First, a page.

The Many Faces of Modern: Mixing Classic & Current

Real Estate

The Many Faces of Modern: Mixing Classic & Current (Part 3) 

The combination of traditional facades with modern interiors is another expression of contemporary design and is often found in cities such as Denver, Chicago, Philadelphia or even in Aspen, where you could find a Victorian with a gutted modern interior.

“Modern architecture opens up. It takes small spaces and makes them look larger because you are combining rooms and maximizing glazing. Maximizing light and transparency by default creates a larger feeling home,” says Dewan.

“Modern is about floor plan, it’s about flow, it’s about light,” says Ames. In Chicago, renovated properties often mix classic façades with contemporary, updated interiors. There is value in the original exterior, since the footprint often allows for a larger house.

“Because of the number of historic homes in Philadelphia, many clients reach out because they love the historic bones of the home, but they are looking to create a new, more modern look in those homes,” says Plachter.

Strict zoning and little land for new development in Boulder and Aspen promotes renovations of properties in town. Contemporary works well for smaller condos built during the 1970s, says Brian Hazen, vice president of Coldwell Banker Mason Morse in Aspen. “It feels bigger, more spacious and is a much cleaner look and lends itself well to smaller spaces.”

“Contemporary is absolutely big here, and we’re seeing it in a few different ways,” shares Pamela Colesworthy with Coldwell Banker Distinctive Properties in Ketchum, Idaho. “Some homeowners are building new, and they want ultra contemporary, but the bigger trend is what I call Mountain Modern. It’s taking the rustic materials that are representative of the environment—barn siding, corrugated metal and stone —but doing it in a very clean way and just giving it that contemporary twist.”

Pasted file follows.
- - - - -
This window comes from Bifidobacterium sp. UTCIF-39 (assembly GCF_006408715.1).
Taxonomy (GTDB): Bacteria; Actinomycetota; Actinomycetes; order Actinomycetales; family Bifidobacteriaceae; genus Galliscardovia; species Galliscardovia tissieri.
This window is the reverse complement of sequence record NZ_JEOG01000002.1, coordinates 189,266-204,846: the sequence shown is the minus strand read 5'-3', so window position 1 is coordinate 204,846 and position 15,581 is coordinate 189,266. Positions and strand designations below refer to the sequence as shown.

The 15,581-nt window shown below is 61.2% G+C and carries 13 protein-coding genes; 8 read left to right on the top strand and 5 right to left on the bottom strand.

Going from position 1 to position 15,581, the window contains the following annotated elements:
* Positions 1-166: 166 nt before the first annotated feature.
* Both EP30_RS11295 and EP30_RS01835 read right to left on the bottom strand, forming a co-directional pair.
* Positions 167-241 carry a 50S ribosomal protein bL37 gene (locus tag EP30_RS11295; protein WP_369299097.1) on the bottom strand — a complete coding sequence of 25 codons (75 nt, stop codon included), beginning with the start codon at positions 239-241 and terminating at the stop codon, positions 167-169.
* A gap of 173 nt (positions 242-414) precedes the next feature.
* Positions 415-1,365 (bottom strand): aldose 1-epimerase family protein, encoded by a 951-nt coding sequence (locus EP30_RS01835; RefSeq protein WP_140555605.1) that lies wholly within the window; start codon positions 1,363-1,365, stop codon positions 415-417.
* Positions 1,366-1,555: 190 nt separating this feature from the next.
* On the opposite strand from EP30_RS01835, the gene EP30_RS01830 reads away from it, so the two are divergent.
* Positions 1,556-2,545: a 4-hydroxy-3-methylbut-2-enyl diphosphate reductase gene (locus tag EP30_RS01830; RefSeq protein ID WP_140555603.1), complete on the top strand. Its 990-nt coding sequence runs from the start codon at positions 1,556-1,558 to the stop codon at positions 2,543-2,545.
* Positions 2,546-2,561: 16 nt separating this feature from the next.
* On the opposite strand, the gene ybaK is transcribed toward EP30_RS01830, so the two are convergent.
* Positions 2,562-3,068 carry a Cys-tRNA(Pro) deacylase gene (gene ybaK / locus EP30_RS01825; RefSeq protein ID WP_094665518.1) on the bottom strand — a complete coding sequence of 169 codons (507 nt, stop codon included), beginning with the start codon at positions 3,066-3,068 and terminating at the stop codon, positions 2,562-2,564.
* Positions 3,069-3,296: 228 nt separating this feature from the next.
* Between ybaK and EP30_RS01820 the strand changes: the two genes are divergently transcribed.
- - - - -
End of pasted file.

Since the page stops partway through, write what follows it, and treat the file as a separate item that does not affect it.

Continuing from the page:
For newcomers to Sun Valley, Mountain Modern is also a preferred style. Colesworthy explains: “During the downturn, building stopped, so the inventory of what’s for sale is a bit dated and the trend the last five to 10 years has been toward Mountain Modern. So, people are building. Lot sales are way up. If people can’t find exactly what they want, they are building new or doing a significant remodel.”

“Log-accented and post and beam styles are not nearly as popular as they used to be,” Hazen says, “but I think it’s a cycle. If you get too much steel and glass, it is too sterile. Contemporary designs that work the best still incorporate a lot of wood, it’s very much a Rocky Mountain look.”

Twenty years ago, log timbers and river rocks were favored materials, and they were also representative of the environment. Now, wood and stone still bring a textural component and connection with nature, but the overall look is more streamlined. Timbers are more refined. Stone is widely used, but the product is often custom fabricated to achieve a specific effect often in flat or dry stack installations.

Design isn’t static. As designers and architects continue to tweak contemporary design, there is a good chance an entirely new style will be created in the process.